Getting the shot: Fat Gecko Kaboom


 
Graham Forbes

Coming up with innovative or unusual shots that stand out from the crowd can be a real head-scratcher, especially when you’re on a budget. I’m always on the look out for interesting ideas to add something different to my footage and I recently found something pretty cool.

This is the bizarrely named Fat Gecko Kaboom from Delkin Devices, a Company who seem to mostly make memory cards. Essentially it’s a carbon fibre, spinning GoPro mount. I had seen it used on a couple of YouTube videos, so decided to grab one and give it a try.

Gecko Kaboom

I knew just the person to try it with, Cristina Palmer, a Moto-X phenom from Scotland, an 11-year-old superstar in the making. We were shooting at a beach near her home and aside from the freezing cold temperature, it was a beautiful day. We were shooting with an FS7 and an FS5 and had a couple of interviews and a few bike shots in the bag. I already had some nice close-ups of the bike riding shot on GoPro from previous shoots and I had grabbed a few nice drone passes while the wind was calm. With 20 minutes left before wrap we decided to give the Kaboom a try.

It was rather comical to mount onto the helmet but no trouble. Cristina is always a trooper and happy to indulge our crazy shooting ideas, so she was happy to give this a go. We were using a GoPro Hero 6 Black, linked to my iPhone. We tried various settings but I generally prefer a manual set-up with flat picture style, locked ISO and, if needed, a clip on ND filter.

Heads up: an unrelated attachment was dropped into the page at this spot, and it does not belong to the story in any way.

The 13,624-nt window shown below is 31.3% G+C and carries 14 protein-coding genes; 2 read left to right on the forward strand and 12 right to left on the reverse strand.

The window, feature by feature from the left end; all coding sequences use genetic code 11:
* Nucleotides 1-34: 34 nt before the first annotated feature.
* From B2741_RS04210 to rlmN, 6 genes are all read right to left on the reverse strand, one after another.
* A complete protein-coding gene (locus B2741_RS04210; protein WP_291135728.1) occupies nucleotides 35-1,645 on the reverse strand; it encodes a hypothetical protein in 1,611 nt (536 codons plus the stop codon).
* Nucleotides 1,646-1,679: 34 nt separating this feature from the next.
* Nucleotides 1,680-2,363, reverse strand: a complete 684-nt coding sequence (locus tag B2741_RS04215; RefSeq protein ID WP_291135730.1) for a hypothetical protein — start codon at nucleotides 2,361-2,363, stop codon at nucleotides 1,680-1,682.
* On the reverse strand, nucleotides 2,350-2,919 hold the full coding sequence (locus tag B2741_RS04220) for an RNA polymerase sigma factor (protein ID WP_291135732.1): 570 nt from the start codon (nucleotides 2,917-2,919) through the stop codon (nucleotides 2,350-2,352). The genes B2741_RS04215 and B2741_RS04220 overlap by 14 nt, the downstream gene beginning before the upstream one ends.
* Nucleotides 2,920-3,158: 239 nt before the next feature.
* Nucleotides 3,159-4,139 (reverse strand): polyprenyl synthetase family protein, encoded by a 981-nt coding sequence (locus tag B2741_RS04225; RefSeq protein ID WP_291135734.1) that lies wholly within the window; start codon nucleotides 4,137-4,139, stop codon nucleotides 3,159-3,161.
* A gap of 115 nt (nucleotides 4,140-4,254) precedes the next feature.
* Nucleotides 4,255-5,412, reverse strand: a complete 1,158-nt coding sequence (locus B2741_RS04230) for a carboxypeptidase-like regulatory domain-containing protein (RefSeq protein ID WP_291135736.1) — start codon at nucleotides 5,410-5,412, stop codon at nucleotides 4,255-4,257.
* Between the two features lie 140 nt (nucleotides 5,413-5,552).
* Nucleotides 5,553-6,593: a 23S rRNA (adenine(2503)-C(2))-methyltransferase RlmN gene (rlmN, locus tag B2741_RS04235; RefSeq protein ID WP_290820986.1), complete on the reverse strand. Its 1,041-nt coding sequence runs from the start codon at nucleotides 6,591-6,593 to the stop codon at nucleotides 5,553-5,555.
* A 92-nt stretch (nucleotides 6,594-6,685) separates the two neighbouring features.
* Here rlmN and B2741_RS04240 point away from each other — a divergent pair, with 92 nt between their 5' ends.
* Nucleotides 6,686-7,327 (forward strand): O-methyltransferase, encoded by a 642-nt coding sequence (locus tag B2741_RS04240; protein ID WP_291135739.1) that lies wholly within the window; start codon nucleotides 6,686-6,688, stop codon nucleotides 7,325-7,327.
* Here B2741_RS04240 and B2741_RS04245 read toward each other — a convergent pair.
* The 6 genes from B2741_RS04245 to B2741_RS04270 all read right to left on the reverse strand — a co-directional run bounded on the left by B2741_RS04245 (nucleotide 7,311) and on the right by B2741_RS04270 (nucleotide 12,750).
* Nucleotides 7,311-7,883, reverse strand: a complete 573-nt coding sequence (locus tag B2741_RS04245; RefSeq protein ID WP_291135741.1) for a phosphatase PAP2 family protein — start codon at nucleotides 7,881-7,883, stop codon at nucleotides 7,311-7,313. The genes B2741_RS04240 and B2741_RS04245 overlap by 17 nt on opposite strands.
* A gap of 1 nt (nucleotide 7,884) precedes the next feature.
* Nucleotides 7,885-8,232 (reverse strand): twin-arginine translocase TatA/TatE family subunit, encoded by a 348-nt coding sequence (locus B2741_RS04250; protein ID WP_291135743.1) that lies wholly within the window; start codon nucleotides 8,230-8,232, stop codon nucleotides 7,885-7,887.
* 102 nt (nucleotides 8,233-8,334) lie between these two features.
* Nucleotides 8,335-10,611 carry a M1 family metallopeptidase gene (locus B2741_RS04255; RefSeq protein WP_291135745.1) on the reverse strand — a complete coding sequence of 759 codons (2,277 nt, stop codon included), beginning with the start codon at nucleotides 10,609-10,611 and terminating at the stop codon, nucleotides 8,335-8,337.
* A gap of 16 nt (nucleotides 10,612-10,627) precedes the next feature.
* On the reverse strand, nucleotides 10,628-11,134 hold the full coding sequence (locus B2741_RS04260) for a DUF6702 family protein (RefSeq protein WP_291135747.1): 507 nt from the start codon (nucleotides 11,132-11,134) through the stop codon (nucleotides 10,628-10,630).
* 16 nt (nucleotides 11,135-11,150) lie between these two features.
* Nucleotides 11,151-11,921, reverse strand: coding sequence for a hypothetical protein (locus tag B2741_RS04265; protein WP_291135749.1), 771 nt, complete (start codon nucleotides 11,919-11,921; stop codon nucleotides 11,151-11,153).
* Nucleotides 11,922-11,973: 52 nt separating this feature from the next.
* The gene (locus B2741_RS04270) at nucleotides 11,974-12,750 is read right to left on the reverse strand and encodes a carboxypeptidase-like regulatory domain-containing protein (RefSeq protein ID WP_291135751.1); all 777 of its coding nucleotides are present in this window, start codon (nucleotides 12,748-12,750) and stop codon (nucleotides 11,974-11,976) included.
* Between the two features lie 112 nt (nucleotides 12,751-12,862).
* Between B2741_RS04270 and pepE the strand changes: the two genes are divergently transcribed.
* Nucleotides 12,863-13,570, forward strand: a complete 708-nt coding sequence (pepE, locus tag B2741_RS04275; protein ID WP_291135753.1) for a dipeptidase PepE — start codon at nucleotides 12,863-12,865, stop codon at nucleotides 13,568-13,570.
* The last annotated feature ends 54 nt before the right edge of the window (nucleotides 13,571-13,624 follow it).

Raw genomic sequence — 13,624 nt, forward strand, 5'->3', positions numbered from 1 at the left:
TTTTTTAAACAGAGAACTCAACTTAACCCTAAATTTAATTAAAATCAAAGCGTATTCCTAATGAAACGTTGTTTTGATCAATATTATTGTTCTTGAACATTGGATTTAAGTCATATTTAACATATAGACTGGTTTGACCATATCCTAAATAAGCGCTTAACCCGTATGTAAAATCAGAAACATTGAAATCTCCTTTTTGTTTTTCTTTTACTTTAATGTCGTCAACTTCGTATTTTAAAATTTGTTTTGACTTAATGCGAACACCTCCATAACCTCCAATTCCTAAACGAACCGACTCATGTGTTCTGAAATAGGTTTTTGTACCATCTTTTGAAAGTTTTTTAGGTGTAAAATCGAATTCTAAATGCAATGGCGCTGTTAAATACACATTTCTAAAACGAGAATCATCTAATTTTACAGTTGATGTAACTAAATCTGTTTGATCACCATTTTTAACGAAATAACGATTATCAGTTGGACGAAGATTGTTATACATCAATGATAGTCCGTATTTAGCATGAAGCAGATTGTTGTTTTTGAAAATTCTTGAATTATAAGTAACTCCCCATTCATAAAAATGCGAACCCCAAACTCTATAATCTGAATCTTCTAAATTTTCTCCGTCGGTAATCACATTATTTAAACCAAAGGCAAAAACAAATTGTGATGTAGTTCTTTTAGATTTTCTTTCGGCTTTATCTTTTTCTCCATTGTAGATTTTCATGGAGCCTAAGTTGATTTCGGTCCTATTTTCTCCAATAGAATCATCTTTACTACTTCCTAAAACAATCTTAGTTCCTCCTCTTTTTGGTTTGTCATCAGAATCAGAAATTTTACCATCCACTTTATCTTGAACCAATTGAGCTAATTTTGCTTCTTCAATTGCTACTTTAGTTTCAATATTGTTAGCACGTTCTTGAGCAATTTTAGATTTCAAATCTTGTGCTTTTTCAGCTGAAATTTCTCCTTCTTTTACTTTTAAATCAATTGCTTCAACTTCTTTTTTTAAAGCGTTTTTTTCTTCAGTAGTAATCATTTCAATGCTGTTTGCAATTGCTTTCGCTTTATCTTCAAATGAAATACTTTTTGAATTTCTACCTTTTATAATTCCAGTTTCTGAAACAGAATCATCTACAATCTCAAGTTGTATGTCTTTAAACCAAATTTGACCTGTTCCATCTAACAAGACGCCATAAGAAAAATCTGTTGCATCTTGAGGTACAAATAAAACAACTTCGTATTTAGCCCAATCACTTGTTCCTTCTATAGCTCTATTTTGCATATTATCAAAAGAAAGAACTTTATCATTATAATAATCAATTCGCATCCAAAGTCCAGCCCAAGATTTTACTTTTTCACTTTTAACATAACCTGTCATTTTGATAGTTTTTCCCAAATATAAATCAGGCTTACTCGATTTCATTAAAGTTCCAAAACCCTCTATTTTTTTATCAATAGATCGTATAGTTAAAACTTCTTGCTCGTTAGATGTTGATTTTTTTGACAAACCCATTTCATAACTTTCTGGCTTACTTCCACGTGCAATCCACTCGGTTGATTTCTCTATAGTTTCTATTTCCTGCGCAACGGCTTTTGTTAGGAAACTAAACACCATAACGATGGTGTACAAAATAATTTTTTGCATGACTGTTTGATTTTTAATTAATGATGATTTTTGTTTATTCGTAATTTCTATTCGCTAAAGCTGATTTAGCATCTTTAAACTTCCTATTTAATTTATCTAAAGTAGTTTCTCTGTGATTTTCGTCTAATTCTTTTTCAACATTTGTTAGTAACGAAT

Fat Gecko Kaboom

So the good points. Well firstly, it works! It’s simple and quick to set up, no messing about and it’s easy to stick in a bag and take with you. It’s so lightweight so that didn’t bother Cristina too much  either.

It’s cheap, £50-£60, so was worth a bash. Most importantly, it can get some cracking results, the kind that will have your friends asking “How did you do that?”.

Motocross

On the down side. It’s obviously just designed for a GoPro so don’t imagine you can mount your A7sii on there. It’s awkward too, depending on how long you set the carbon fibre rod. It can be a weird feeling and takes a little getting used to for the rider. It creates shadows in the footage and could be a real distraction for the rider, boarder or whoever fancies giving it a go.

The biggest challenge tho is obvious… it’s totally random! It spins then stops, goes one way then the other, sometimes fast and sometime slow. If you’re a control freak and need the shot to look exactly right then this might be the most infuriating gizmo ever built. For us on this shoot, though, it was great fun. Watching the footage back after a short ride we were thrilled with the moments when it worked.

Motocross2.jpg

This is exactly the kind of fun, unusual thinking that, for me, keeps GoPros as an essential part of my shooting kit. Punctuating my edits with dynamic, fun moments that catch the eye is really satisfying. It’s a gimmick, sure, but a cheap, easy-to-use and certainly unusual one.